The HVAC equipment, which is typically a DX-style mechanical dehumidifier that can heat, cool and dehumidify the space, needs proper sizing. Knowing the pool’s future activities, such as senior citizen swim periods, or high school swim competitions will help the designer accommodate unique air/water temperatures that determine the equipment sizing. Energy-wise, dehumidifiers can use heat recovery for heating pool water, and energy recovery from energy rich exhaust air to directly pre-heat outdoor air, but those factors must be considered in the design phase and factory built into the equipment.
Pool water chemistry is typically a facility operations and maintenance issue, rather than a design consideration, but the consulting engineer should always monitor what water sanitization devices are implemented in the design. For example, UV water purification technology or other secondary water sanitation alternatives for reducing chlorine use and subsequently chloramines, could be suggested as part of the pool support equipment.
Historically, uncomfortable and unhealthy pool environments are incorrectly blamed on just the HVAC mechanical equipment. It is rare that there is only one thing contributing to the issues. The true source of the dysfunction is likely a breakdown or design oversight of several of the aforementioned four principles.
The following is a checklist of design tips and parameters that shouldn’t be overlooked when designing a natatorium environment.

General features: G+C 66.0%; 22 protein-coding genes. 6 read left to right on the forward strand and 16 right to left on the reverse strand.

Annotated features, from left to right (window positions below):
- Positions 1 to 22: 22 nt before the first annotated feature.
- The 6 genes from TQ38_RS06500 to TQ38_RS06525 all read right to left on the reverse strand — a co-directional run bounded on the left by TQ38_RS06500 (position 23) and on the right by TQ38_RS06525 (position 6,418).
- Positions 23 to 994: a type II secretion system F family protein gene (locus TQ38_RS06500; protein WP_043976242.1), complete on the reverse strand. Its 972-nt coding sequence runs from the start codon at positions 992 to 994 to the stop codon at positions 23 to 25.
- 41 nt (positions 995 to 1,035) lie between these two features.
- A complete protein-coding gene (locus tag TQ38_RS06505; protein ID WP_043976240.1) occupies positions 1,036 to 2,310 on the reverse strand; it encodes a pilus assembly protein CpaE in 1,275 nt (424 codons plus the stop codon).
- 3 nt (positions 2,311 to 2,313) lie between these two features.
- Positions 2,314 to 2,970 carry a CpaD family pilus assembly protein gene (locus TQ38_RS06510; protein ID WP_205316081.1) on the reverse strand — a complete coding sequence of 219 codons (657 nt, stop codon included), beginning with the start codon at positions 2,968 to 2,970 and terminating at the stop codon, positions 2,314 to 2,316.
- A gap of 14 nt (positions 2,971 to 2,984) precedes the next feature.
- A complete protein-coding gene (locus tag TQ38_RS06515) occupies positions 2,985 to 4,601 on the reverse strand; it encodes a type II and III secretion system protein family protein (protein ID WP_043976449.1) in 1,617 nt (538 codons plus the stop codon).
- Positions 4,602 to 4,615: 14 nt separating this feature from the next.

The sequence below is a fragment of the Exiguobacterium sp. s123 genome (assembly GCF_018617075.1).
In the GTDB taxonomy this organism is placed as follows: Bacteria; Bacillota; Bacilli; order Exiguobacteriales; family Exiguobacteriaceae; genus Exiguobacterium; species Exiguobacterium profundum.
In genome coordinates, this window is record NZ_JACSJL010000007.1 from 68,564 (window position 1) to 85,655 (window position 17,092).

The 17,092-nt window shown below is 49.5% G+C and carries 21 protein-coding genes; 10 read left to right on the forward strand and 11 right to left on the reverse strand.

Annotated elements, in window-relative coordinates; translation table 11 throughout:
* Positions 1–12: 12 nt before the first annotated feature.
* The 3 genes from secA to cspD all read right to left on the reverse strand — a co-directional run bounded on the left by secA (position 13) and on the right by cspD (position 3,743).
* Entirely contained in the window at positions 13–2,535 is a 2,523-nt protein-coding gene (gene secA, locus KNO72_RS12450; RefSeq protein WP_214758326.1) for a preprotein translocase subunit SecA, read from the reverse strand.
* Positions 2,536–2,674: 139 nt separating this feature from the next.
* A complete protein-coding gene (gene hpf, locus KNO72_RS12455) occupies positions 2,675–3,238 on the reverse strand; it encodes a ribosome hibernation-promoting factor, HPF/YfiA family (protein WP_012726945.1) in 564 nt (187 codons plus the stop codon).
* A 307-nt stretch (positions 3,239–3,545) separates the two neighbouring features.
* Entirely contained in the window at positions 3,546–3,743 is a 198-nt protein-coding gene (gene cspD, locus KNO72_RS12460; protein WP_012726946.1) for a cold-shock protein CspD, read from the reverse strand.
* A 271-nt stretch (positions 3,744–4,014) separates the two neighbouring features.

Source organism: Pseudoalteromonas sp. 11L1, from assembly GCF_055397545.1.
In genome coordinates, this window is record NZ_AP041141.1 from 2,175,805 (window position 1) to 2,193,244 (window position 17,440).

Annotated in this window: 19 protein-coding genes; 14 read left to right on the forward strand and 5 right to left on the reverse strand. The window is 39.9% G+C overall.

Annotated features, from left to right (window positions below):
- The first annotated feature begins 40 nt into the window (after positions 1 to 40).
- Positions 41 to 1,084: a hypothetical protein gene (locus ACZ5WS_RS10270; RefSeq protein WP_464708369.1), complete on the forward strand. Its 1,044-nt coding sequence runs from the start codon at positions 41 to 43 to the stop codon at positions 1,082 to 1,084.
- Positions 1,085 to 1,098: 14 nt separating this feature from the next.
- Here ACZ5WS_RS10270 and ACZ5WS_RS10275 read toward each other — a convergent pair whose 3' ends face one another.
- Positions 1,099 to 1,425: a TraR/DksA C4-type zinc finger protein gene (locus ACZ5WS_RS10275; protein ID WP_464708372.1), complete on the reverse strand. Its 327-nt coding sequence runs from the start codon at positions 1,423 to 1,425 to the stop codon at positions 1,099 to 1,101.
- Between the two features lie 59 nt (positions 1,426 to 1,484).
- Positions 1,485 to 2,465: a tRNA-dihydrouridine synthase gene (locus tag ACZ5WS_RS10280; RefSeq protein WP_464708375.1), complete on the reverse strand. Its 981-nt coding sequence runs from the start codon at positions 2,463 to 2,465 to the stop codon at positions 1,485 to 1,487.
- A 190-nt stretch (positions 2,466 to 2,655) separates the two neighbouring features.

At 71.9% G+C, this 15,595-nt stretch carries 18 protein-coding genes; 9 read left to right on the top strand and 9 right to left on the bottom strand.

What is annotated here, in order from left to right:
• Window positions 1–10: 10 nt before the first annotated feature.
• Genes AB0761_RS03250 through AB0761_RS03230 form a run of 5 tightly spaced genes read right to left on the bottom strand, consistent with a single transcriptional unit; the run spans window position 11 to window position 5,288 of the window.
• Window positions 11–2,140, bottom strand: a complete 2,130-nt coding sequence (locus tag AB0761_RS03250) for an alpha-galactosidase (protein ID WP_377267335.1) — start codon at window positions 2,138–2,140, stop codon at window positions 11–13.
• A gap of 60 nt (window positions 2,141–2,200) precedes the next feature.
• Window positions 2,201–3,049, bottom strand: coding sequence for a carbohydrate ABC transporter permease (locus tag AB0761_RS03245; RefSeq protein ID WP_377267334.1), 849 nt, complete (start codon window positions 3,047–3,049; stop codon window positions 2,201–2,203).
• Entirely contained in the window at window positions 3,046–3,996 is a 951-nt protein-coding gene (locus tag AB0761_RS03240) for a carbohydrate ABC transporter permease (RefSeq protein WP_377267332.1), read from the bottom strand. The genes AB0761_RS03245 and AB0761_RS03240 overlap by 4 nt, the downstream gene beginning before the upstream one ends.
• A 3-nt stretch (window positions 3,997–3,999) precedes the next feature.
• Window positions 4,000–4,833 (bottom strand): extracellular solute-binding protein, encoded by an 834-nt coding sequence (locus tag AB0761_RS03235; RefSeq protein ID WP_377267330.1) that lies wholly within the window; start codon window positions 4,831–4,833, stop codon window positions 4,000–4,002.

Get operating conditions in writing. Blueprints are part of the design process, but it’s equally important to get the projected pool water temperature, room air temperature, relative humidity (RH), plus the uses for the space on a signed paper from the building owner. The complex psychometrics of a natatorium don’t leave much latitude for equipment that’s not sized for the projected events for the space. For energy conservation, a good rule of thumb is the air temperature should be within 2 F above the water temperature to minimize evaporation. However, occupant comfort is the priority. The natatorium’s environmental control must first satisfy occupants, while minimize operating costs is secondary.
Air changes. Natatorium room volumetric supply air changes should average 4 to 6 per hour. The dehumidifier’s CFM will be determined by the room volume. After determining how much air, then it needs to be distributed down to the breathing zone of occupied space level. Return air grille(s) placement, in relationship to the supply air grilles, should minimize air stratification and short circuiting.